Support Gabonese Hunger Striker Roland Désiré Aba’a

Sometimes ‘little’ people can make history too.  When Mohamed Bouazizi set himself on fire in Tunisia last December he started a blaze that created the Arab Spring. The same may happen with Roland Désiré Aba’a who is on hunger strike against “the French occupation” of his country.

The scene is Independence Square in Libreville.  The white plastic lawn chairs are stacked for citizens who come by to show support and chat with the man lying on the ground.  Civil society has provided tarps and large umbrellas for protection from the merciless sun and eventual downpours.

 “He will win this battle,” says one man, “because we, the Gabonese people, are behind him.”

On July 14th, the French national holiday, Roland Désiré set up camp in the sun-baked city center with the firm intention to not eat nor drink until the 900 man French Army garrison leaves his country. Two days later, French Prime Minister François Fillon arrived in the Gabon to announce the French base will in fact be “reinforced” to form the “essential part” of France’s forces in the region.

Roland Désiré says the French soldiers “are here only to guarantee and secure French interests in exploiting our natural resources.” (For more on Gabon’s kleptocracy and France see my June 18, 2010 blog entry here:

Roland Désiré Aba’a, a father of two, is a 42 year-old engineer and member of the Gabonese Economic and Social Council.  On July 19, army doctors began emergency intravenous feeding but Roland Désiré soon refused the treatment and resumed his hunger strike.

 He has the support of 13 local NGOs and trade unions who submitted a letter to the French Premier during his visit calling on France to “no longer support this ignominious dictatorship”.

Roland Désiré has other demands.  He wants the economic accords revised.  “France is the master of all our surface and underground wealth,” he says.  He also wants Gabon’s nearly two-and-a-half  billion dollar foreign debt erased.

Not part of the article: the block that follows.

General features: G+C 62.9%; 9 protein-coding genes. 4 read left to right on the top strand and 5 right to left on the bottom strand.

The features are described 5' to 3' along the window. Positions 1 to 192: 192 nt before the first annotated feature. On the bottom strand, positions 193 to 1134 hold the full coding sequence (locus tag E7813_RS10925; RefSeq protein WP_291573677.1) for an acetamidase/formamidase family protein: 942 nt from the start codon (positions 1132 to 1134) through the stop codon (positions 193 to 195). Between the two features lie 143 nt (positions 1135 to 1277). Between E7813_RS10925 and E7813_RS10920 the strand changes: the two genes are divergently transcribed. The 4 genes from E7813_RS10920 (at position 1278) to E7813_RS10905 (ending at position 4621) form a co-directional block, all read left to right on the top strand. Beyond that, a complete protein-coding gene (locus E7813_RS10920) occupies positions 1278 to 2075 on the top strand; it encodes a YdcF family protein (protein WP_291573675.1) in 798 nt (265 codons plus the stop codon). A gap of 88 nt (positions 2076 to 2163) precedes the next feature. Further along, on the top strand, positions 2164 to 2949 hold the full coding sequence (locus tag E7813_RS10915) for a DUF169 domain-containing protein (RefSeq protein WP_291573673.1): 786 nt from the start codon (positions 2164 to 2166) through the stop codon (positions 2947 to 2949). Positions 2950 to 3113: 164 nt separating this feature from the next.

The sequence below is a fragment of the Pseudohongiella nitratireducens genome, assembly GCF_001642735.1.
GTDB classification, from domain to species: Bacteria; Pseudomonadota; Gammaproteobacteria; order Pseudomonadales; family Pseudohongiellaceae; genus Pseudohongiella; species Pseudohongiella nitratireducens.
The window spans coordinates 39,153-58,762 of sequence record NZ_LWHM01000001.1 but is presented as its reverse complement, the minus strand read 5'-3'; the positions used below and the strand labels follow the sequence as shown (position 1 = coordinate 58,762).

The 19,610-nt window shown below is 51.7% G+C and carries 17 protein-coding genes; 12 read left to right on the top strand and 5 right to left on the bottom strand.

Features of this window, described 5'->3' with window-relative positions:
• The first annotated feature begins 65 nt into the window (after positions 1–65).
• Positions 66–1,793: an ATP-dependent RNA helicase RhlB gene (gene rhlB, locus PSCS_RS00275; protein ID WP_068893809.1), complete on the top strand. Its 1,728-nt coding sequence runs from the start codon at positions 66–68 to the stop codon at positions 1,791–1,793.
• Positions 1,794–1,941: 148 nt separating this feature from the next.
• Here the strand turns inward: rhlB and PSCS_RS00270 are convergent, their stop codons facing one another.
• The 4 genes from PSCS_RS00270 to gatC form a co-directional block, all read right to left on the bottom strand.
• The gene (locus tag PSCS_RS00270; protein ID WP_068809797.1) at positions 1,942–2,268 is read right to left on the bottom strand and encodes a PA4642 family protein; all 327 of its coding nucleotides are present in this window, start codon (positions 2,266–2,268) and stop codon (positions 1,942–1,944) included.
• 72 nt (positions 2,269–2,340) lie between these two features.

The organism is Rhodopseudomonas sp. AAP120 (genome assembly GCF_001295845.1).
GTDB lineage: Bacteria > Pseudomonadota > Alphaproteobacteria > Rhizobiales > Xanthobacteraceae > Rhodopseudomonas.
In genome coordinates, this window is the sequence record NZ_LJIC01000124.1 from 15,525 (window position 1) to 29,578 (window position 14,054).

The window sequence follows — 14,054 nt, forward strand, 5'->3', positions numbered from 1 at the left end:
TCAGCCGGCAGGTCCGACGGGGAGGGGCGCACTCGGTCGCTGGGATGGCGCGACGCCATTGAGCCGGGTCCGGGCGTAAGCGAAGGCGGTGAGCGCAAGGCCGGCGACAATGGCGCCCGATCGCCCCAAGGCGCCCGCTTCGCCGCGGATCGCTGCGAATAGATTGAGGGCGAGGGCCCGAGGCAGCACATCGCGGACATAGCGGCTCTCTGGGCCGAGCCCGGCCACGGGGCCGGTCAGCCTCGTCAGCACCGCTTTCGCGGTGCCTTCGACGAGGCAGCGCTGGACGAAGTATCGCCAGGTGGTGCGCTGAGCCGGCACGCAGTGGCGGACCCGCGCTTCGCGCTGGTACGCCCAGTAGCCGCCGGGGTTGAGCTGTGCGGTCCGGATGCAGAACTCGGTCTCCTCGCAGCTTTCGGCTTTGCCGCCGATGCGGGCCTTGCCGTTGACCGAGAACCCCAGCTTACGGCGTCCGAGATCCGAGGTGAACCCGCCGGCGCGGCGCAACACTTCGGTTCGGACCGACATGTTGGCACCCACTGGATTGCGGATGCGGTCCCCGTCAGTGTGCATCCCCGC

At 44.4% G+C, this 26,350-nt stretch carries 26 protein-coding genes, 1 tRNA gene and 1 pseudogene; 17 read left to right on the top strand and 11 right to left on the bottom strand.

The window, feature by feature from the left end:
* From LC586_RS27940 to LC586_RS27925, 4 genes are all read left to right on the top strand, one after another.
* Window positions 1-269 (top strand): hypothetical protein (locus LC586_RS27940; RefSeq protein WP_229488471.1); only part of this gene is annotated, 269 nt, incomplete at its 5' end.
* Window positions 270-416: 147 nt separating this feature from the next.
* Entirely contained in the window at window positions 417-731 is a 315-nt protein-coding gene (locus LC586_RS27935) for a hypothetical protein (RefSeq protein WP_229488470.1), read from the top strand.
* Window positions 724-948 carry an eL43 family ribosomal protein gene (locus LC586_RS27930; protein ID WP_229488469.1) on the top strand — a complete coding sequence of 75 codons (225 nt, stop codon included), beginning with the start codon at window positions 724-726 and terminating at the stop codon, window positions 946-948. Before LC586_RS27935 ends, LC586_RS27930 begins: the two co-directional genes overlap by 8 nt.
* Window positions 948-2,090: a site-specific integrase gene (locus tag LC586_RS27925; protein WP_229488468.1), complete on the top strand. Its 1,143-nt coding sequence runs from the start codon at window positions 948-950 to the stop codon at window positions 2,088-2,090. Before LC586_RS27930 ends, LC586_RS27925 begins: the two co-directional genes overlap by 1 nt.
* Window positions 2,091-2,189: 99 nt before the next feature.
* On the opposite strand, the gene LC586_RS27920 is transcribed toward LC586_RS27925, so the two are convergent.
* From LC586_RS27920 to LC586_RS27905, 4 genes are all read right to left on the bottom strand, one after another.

Gabon is an extremely wealthy country where the population lives in poverty while the Bongo Kleptocrats, who have run Gabon in French interests since independence, prosper.  President Ali Bongo’s father, Omar, got most of his wealth by siphoning off oil wealth to the tune of one dollar per barrel from royalties paid by Elf-Aquitaine (now Total).  It was a deal which worked out very well for the French.  Loik Le Floch Prigeant, CEO of Elf-Aquitaine, 1989 to 1993, said in the 2010 French documentary ‘France-Afrique’ that the French are making a killing in Gabon.  “Imagine … Gabonese oil is very cheap, about four or five dollars a barrel to extract, and then it is resold at eighty dollars a barrel.”

The French control a lion’s share of oil extraction in Gabon, probably the only sector where there is a little competition. “Over 60% of the foreign companies extracting in Gabon are French.” says Roland  Désiré.  “The whole timber and mineral industries are in French hands.”

And once again adding insult to injury, during his visit, the French Prime Minister pushed through two new contracts worth 73 million euros (105 million dollars) on the ever-ready-to-satisfy Ali Bongo, including a deal to the French Rougier and Cassagne for exclusive exploitation of 39 thousand hectares (96 thousand acres) of forest.

Given how often the French have intervened to keep their puppets in power in Gabon, it is easy to think Roland Désiré’s hunger strike is doomed to fail.  The French Army easily ousted President Laurent Gbagbo in April to impose their ‘boy’ Alassane Ouattara.  But we learned this year there is such a thing as the ‘Arab Street’ and it is powerful.  It is quite possible we will discover an ‘African Street’ in the not too distant future.

Meanwhile, Roland Désiré Aba’a remains determined despite the danger.  “If the loss of my life,” he says, “can allow us to expose to the international community that my country is confiscated, then I will be lowered into my tomb a happy man.”